The past and present unexpectedly intersect when students of archeology professor Edward Johnston (Billy Connolly) unearth a castle chamber sealed for more than 600 years and discover the cavity also contains a pair of modern bifocal lenses and a handwritten cry for help from Johnston himself—dated April 2, 1357.
To find their missing professor, the students look for answers from the dig's sponsor, billionaire Robert Doniger, (David Thewlis) and his International Technology Corporation. Doniger informs the group he has discovered a wormhole locked on the 14th-century French village of Castlegard and devised a kind of "3-D fax machine" to send people back in time. In his zeal to experience the past firsthand, the professor finds himself trapped in Castlegard and unable to return. Led by Johnston's son Chris (Paul Walker), the young archeologists agree to travel back in time in order to save their mentor. However, Doniger fails to tell the group the risks they face while attempting to bring Johnston home—namely, getting stuck in medieval France forever.
- Starring: Paul Walker, Gerard Butler, Billy Connolly
- Director(s): Richard Donner
- Producer(s): Lauren Shuler Donner, Michael Ovitz, Gary Levinsohn
- Screenwriter(s): Michael Chrichton, Jeff Maguire
- Distributor: Paramount Pictures
- Animal Coordinator: John Scott
- Release Date: Wednesday, November 26, 2003
Featured Animal Action
"Timeline" features several intense scenes involving horses ridden by warring feudal soldiers. A nighttime battle scene has French soldiers on horseback and on foot fighting amid flaming arrows and a giant trebuchet hurling blazing fireballs at the British-occupied castle. Small farm animals mill about in the background of the medieval village setting.
Creating the complex sequence when the French attack the castle required several safety precautions and a slew of costumed wranglers hired specifically for their riding ability. Most of the horses wore medieval tack, and two horses appeared in full armor. For comfort, the tack and armor was lined with thick felt, and battle props included non-hazardous bows and arrows, swords, flags and shields. Firefighters were on set for all scenes involving the use of fire, and crew members checked the ground for holes prior to filming and laid down mulch on muddy spots for better footing. Also, the actors and stunt riders rehearsed all ambush and battle scenes at ¼ and then ½ speed before filming began.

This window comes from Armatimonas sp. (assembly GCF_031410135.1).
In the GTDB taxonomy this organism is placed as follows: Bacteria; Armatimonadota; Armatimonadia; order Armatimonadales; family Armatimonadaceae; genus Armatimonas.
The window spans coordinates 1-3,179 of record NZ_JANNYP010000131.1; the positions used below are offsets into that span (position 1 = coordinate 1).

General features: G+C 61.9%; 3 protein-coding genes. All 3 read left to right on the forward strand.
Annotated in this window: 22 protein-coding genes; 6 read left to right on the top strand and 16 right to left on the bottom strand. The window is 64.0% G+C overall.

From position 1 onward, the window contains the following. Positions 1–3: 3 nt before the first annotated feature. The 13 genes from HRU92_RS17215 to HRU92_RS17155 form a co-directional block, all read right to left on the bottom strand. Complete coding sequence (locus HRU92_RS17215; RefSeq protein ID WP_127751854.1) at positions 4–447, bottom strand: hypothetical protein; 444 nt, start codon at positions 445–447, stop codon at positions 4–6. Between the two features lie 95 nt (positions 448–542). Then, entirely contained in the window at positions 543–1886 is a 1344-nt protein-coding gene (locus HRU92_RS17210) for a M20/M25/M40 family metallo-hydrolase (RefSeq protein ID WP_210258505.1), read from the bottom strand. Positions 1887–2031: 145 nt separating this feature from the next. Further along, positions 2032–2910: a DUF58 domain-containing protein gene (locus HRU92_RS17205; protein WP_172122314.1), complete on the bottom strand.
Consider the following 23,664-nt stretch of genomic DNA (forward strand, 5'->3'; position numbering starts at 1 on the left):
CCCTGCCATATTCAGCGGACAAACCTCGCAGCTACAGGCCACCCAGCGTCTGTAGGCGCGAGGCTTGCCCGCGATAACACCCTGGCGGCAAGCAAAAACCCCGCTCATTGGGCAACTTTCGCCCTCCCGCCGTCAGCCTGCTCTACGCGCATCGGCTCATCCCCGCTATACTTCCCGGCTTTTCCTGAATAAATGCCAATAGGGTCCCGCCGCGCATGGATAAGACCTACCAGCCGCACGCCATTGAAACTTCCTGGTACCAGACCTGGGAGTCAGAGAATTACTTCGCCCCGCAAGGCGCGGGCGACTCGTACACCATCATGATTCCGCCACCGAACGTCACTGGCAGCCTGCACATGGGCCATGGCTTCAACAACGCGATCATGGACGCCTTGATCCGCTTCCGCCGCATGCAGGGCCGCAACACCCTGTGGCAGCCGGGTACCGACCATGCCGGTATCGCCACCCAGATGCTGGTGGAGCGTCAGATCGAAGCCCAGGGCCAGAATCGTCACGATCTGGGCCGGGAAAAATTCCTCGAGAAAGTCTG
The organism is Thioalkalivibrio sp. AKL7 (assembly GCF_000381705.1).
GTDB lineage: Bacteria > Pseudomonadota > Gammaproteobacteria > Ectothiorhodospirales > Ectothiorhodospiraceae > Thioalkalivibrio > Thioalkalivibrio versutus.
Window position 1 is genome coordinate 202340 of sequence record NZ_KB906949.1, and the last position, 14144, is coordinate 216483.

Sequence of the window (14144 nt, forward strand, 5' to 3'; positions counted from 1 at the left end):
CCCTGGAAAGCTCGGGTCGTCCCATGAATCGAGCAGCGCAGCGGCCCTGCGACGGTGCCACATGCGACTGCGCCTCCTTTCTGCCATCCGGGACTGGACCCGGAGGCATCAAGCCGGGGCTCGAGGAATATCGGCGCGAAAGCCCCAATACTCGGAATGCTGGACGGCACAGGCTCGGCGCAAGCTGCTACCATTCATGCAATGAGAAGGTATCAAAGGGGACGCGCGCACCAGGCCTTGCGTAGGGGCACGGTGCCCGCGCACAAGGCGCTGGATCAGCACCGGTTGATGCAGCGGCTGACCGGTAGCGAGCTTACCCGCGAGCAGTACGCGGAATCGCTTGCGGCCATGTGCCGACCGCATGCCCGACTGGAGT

When four draft horses pull the trebuchet into place for battle, professional wranglers actually do the riding and guiding. These horses were unhitched between takes to re-set, and any horsemen appearing next to the trebuchet were experienced stunt riders – with several wranglers on foot nearby. Trainers also provided the galloping horses with short rest periods between takes. The crew and horses remained at a safe distance from the catapult before firing it, and wranglers stood off camera to ensure riders did not come too close to cameras or equipment.
When flaming arrows hurtle like shooting stars through the night sky, a mounted Lord Arnaut (Lambert Wilson) and his deputy stand in place for the shot. Approximately 20 mounted French knights—all wranglers—stand behind them while 60 archers in front of the horses fire flaming arrows in unison toward the castle. The special effects unit returned the fire at stunt archers on the front line, but all of the horses stood hundreds of feet from where the arrows were intended to land, with no chance of injury. The trebuchet also remained in the background at a safe distance from the animals.
As the battle rages on, British commander Lord Oliver (Michael Sheen) orders the moat lit with Greek Fire and his archers fire flaming arrows to ignite the moat. Though they seem close by, the sixteen horses appearing in the scene stood approximately 2,000 feet away from the special effects-generated moat fire.
With victory close at hand, French soldiers storm the castle as Chris, Kate (Francis O'Conner) and the professor run past them onto the field. The moat continues to burn with flame bars on the sides of the bridge, and two mounted knights ride into the castle through the portcullis. Wranglers in wardrobe accompanied the horses on foot to make sure the animals didn't get too close to the fires or swordfighters. Crew members placed wood strips and scattered sand on the bridge for better footing, and all fires were extinguished before the horses and soldiers left the set.